Levels of danger from Heat Stroke

In trying to explain how dangerous heat stroke is, it is necessary to consider the circumstances. In a risk assessment you have to ask :

  1. How likely is it that it will happen?
  2. How quickly can the condition become fatal ?
  3. How quickly can it be effectively treated in the field ?
  4. If medical attention is required - how quickly can someone be evacuated to a good hospital ?

1) Heat illness is very likely.

Any organisation dealing with a hot environment [or exercise where the participants will have difficulty keeping cool, such as army exercises] should assume that they will see both the milder form heat exhaustion, and the highly dangerous heat stroke.

The Chart above shows the speed with which the body's internal temperature can rise depending on how much it is deprived of necessary cooling. The chart shows two groups of lines. The upper lines in blue show the times for the body to reach the danger level of 40 oC for two different body weights. The lower lines in red show the time to danger with a slightly raised initial body temperature and the 25% risk level arising from a core body temperature of 39.2 oC.

Some statistics individuals and organisations need to be aware of :

2) How quickly can the condition become fatal ?

Heat stroke can cause death very quickly if not treated adequately. This has to be put in perspective. Tropical diseases in less developed countries and for instance Meningitis in developed countries, can take several days to develop to a stage where the patient's condition is life threatening, and then can be fatal in a few hours. Heatstroke can be fatal straight away within a few hours.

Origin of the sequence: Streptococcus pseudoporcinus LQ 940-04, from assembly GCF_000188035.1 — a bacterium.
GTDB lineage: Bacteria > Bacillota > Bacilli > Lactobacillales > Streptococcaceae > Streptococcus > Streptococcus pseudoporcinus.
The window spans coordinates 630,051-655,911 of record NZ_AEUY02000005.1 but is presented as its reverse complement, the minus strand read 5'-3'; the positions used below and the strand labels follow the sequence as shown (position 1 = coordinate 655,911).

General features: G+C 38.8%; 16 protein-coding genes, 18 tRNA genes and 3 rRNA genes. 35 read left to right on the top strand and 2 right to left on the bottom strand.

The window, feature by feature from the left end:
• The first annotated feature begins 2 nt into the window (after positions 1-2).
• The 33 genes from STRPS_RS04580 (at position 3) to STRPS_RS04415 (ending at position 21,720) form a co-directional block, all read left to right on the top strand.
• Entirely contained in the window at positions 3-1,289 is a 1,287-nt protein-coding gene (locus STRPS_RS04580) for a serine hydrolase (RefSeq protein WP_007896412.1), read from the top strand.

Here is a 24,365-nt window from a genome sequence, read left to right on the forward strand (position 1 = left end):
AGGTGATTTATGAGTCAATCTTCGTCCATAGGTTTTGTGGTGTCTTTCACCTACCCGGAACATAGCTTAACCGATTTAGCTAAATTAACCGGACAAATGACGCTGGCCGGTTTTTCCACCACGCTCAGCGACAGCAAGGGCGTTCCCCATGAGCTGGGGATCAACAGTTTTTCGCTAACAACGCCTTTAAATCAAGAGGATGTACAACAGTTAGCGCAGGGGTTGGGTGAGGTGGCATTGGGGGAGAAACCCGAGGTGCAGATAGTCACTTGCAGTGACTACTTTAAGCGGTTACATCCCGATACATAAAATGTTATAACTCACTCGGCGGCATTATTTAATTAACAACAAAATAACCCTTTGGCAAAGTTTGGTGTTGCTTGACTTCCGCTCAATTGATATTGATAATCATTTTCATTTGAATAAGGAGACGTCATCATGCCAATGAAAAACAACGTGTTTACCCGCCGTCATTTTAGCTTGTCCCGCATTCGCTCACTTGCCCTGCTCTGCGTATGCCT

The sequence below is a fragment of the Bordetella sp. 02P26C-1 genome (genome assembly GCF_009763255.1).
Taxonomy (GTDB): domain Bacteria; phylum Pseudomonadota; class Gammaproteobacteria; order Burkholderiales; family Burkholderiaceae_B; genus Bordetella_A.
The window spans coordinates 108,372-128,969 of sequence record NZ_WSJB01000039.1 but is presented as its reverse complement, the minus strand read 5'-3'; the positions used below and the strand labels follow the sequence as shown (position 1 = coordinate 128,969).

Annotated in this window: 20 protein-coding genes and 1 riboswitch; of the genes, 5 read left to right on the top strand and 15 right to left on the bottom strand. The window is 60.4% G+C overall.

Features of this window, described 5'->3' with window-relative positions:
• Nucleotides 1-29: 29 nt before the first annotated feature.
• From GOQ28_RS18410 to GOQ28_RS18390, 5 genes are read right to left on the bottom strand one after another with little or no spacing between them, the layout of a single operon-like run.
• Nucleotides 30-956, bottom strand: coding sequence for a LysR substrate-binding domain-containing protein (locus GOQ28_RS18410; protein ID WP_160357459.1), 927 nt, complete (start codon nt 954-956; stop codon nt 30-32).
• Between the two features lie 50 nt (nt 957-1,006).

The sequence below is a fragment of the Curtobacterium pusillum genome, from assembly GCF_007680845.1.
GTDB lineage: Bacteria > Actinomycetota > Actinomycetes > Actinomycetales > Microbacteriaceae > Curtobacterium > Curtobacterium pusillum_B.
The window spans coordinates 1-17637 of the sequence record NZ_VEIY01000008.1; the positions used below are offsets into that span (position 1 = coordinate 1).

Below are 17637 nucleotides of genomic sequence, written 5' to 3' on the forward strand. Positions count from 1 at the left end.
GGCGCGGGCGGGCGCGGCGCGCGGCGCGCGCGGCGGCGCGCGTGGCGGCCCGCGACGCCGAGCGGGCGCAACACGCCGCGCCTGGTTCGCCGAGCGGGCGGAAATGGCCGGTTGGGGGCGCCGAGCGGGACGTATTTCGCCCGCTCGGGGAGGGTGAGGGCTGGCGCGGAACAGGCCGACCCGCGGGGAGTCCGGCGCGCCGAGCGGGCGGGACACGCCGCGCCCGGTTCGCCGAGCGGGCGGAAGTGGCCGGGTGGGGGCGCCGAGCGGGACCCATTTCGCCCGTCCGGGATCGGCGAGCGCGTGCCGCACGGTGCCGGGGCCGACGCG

Because fatality is possible very quickly with heat stroke, it is possibly the deadliest of conditions which most people are likely to meet.

The danger is much greater if the illness happens where there is a long journey time back to civilisation.

3) How quickly can treatment bring the body to safe internal temperatures ?

The death rate is dependent upon the rate at which casualties are cooled. Whole body cooling in ice cold water can bring the body's temperature down from 40 oC to 37oC in about 20-30 mins. According to Dr Lawrence E Armstrong's book "Performing in Extreme Environments" this method has had no fatalities in 252 cases. Less efficient methods take 2 hours with fatality rates of 20% to 80% for older casualties. There are even more inadequate treatments such as loosening clothes and putting wet cloth on the forehead.

4) Speed of transport to good medical facilities

Heat stroke must be successfully treated in the field.

There is no time to evacuate.